Ancestry’s chief privacy officer, Eric Heath, said the company, like its customers, views privacy concerns as “increasingly vital” and called for federal data privacy legislation.

“Of course we would welcome comprehensive privacy legislation that would be preemptive in nature so that we could have a uniform set of rules to abide by,” Health said

Lawmakers are working on drafting a privacy bill in Congress as states begin to pass their own tough laws. Ancestry, which is based in California, is preparing to comply with that state’s new privacy law.

“When it comes to the federal government, we would like to see a harmonized approach and the purpose of the coalition is to make sure that as that harmonized approach is attempted,” Heath said, “that genetic data is understood and that our industry is understood and that we don’t get swept in with other industries or other context in a way that would negatively impact our business.”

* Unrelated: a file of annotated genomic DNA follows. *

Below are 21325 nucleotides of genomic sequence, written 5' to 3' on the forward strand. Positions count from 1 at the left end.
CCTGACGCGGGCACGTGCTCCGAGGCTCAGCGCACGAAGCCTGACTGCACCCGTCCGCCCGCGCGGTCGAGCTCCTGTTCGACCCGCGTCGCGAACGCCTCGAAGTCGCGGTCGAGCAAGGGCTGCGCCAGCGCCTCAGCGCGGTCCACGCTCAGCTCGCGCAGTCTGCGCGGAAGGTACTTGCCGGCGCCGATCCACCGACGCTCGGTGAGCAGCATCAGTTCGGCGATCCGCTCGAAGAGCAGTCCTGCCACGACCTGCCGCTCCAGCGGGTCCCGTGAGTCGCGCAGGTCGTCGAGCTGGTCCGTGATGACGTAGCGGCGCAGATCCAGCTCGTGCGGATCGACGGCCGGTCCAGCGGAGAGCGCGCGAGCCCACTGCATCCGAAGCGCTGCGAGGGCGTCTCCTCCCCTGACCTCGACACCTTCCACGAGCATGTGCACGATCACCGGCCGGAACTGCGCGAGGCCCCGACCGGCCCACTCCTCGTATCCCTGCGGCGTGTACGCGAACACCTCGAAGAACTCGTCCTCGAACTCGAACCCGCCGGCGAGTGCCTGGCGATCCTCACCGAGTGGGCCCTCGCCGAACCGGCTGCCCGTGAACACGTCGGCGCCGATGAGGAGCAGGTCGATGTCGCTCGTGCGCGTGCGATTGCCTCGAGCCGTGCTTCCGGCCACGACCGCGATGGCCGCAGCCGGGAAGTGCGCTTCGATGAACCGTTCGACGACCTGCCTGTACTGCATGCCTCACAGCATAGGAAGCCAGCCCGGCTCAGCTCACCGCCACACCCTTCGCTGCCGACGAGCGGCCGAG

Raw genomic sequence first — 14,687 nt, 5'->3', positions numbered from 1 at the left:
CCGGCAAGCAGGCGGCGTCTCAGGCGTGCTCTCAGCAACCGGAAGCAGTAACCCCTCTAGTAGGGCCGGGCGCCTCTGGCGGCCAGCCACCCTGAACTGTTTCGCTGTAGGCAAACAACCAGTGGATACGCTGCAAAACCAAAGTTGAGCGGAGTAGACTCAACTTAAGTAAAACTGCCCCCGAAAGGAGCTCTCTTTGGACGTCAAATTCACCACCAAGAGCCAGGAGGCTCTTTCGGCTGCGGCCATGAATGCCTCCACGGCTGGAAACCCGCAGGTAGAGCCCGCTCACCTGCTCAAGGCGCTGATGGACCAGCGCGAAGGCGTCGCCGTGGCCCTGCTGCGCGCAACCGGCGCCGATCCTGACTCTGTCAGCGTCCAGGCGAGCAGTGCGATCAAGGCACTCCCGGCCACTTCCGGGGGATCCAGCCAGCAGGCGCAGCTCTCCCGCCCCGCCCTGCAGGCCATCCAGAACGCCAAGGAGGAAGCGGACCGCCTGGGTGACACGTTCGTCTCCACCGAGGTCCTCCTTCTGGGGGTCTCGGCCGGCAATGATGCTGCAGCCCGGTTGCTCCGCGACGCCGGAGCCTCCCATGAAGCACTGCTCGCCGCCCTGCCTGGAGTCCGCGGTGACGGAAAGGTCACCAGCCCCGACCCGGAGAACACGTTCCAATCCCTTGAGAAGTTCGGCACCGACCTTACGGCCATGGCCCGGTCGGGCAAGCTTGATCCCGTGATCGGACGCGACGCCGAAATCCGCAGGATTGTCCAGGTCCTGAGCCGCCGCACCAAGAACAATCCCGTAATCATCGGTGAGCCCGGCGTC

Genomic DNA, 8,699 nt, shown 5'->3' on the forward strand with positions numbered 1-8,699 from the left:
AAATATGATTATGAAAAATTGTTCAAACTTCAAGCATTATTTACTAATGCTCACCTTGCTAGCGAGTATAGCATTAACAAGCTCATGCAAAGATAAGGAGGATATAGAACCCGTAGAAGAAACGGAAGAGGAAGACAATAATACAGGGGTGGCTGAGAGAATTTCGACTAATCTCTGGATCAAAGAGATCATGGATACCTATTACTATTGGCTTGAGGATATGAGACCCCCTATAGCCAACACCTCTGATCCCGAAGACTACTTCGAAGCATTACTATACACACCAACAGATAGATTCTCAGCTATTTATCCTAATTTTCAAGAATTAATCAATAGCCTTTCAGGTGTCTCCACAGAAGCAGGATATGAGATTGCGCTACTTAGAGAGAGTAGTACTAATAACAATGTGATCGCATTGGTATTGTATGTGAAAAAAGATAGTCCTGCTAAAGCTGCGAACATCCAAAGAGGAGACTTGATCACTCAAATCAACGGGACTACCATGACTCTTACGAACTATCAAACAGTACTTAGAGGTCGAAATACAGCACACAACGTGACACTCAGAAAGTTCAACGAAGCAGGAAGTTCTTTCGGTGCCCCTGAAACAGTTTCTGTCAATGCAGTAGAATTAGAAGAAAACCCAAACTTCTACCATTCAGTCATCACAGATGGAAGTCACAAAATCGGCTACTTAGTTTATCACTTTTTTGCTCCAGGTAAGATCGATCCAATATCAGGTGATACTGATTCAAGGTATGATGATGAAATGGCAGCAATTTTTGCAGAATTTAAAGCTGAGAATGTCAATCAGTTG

The companies have also boosted their lobbying presence.

Ancestry spent $50,000 on lobbying so far in 2019, all with Monument Advocacy.

23andMe has spent $70,000 on lobbying in 2019 and has four firms on retainer. The company was founded 12 years ago and is focused on genetic health information.

“As the legislative interest has risen this year on both the federal and the state level, we all found ourselves getting questions from legislators and staffers,” said Kathy Hibbs, chief legal and regulatory officer for 23andMe. “We’re forming the coalition in order to provide interested legislators as well as the public and press with a single voice on these issues because we do agree on the importance of these issues.”